My company, Targeted Genetics, is a gene therapy company formed in 1992 as a spinout of Immunex Corporation. We currently are developing a number of products, in clinical and preclinical trials, for the treatment of cystic fibrosis, cancer, rheumatoid arthritis, cardiovascular disease, and hemophilia, using both viral and nonviral delivery systems. Phase I and Phase II clinical data from our lead products, tgAAV-CF, for the treatment of cystic fibrosis, and tgdccE1A, for the treatment of cancer, while preliminary, are promising. Our first presentation to the NIH Recombinant DNA Advisory Committee (RAC) was in 1991, and we have had continued and significant interactions with the RAC.
Having been the first employee of Immunex Corporation, in 1981, I have spent the bulk of my biomedical career developing new technologies, and attempting to translate cutting edge science into new therapeutics. I feel I can speak on behalf of an industry that is trying to overcome technical hurdles and develop products in a sound, responsible manner - products that have potential to treat a vast number of diseases.
Regulatory and Oversight System Changes
While gene therapy research and development must advance to help the millions of Americans who suffer from serious and often fatal diseases, it is imperative that the technology, like all drug therapy, goes forward safely. Consequently, I would like to discuss regulatory oversight of gene therapy, especially the reporting of data from clinical trials. BIO has developed a position paper on this issue, which is available on its website: www.bio.org.
Let me be clear about our position. BIO welcomes and expects strict oversight of our research and development activities by the FDA. Science based oversight by the FDA is both important and welcomed, particularly for new technologies. Indeed, commercial acceptance of our products depends on our ability to show that these products have met rigorous testing criteria, as is the case for all therapeutic products. BIO has consistently lobbied for additional resources for the FDA, so that it can perform its oversight responsibilities even more effectively.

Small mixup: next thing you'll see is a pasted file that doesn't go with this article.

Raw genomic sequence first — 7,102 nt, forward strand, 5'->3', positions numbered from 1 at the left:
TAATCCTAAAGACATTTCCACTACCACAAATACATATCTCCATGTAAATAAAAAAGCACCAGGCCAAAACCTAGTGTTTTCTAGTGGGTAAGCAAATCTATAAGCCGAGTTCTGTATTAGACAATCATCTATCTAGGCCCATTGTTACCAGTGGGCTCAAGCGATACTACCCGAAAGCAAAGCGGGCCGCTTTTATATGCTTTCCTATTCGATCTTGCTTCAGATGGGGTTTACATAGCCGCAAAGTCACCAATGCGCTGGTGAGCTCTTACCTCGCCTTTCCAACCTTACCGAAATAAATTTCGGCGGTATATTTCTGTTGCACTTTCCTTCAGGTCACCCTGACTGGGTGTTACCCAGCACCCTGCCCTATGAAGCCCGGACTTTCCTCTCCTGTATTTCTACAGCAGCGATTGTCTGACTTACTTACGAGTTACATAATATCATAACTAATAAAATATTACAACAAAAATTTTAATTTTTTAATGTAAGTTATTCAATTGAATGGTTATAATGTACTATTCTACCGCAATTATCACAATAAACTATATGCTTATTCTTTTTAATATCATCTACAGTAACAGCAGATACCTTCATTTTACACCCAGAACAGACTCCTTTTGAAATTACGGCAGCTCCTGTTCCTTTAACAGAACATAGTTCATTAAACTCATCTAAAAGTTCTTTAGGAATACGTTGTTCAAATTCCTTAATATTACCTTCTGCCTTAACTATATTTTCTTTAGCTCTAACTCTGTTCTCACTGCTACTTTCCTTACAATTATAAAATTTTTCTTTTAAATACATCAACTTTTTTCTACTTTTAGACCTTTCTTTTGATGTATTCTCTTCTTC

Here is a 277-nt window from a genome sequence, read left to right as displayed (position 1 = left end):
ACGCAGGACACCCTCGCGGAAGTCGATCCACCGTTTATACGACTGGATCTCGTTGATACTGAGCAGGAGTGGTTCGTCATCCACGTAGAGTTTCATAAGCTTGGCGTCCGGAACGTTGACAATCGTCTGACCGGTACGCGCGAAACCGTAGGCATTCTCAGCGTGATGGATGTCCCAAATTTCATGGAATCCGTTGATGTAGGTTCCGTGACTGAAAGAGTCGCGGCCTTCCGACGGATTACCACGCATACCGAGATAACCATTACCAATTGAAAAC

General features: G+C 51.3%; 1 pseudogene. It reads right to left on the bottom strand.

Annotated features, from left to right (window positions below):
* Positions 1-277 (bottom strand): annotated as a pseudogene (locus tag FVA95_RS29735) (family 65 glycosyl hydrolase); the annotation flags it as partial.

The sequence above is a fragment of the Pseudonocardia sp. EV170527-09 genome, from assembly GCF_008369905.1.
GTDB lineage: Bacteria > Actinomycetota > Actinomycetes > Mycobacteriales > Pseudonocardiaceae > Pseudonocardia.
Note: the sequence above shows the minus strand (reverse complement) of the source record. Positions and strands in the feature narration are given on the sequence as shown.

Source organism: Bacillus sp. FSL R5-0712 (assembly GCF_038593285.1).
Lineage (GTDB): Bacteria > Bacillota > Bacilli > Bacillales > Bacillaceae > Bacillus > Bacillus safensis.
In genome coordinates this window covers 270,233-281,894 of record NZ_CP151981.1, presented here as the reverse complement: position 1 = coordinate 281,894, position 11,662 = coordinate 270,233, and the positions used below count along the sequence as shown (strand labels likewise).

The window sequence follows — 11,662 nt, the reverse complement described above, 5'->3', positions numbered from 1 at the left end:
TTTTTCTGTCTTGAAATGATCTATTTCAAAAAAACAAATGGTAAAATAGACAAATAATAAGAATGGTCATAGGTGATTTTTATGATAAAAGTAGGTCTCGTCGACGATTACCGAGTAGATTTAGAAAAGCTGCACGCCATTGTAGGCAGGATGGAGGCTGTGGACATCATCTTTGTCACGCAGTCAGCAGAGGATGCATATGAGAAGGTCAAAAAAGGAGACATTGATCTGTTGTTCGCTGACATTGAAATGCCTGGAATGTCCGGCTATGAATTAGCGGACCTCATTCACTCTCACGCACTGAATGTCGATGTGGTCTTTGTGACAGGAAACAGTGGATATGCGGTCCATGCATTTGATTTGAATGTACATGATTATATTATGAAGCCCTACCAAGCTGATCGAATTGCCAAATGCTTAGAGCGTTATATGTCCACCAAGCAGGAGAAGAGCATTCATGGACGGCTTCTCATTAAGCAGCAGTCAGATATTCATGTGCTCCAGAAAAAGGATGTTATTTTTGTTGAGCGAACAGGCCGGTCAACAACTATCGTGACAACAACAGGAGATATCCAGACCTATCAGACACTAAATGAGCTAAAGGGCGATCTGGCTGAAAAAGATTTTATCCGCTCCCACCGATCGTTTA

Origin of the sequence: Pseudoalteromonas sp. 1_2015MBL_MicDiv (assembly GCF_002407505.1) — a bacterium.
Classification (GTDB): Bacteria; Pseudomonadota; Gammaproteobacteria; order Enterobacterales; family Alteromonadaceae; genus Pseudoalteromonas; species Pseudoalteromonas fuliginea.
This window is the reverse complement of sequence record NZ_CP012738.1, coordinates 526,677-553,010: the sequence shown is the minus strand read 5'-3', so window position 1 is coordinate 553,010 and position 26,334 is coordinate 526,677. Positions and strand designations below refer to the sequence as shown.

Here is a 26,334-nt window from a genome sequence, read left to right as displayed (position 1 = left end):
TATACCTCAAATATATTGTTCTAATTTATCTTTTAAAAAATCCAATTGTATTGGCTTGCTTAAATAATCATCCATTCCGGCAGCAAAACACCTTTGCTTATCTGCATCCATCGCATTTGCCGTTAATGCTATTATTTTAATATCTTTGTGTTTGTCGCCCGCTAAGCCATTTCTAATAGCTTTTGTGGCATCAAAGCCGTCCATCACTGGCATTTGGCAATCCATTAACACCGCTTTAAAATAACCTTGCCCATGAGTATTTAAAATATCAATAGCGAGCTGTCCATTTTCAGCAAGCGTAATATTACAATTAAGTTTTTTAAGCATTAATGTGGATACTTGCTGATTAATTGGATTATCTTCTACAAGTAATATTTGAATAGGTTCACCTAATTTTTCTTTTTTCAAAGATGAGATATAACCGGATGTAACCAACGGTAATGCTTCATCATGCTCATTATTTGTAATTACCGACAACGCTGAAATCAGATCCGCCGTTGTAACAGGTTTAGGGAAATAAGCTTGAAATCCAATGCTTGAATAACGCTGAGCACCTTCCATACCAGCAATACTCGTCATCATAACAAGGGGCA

Moreover, our industry welcomes a public discussion about the ethical and social implications of specific applications of biotechnology. Toward that end, the guidance and input from interactions with the RAC have also been important.
We believe that the regulatory body governing individual human clinical trials, the FDA, does a very effective job overseeing patient safety. The industry has been extremely impressed with the scientific expertise and caliber of FDA reviewers with whom we have interacted. I think it is important to remember that the development process for turning a gene into a therapeutic product carries with it the same sorts of stringent requirements and testing standards as those for any other therapeutic product. Due to its knowledge of the drug development process, FDA is well suited to the task of overseeing trials involving individual gene therapy products.
We also believe the RAC is an entity that is effective in organizing public discussion of any overriding policy issues related to gene therapy. The RAC reporting standards, as currently written, provide an effective opportunity for RAC members, and society, to be alerted to any safety and ethics issue that could be encountered. It is my view that compliance by academic researchers with these reporting standards warrants additional review.
Industry takes its compliance with FDA regulatory requirements extremely seriously. Why? For a company, the penalties for noncompliance, as well as the implications of noncompliance with FDA guidelines are so severe that the result could be the end of the company itself. Even the receipt of a simple warning letter can so damage a company's credibility that its products are not accepted, its stock may fall dramatically, and its financial and commercial development partners and potential partners may walk away. It is not only a legal requirement and ethical imperative but also an essential business practice to comply with all FDA regulations at all times.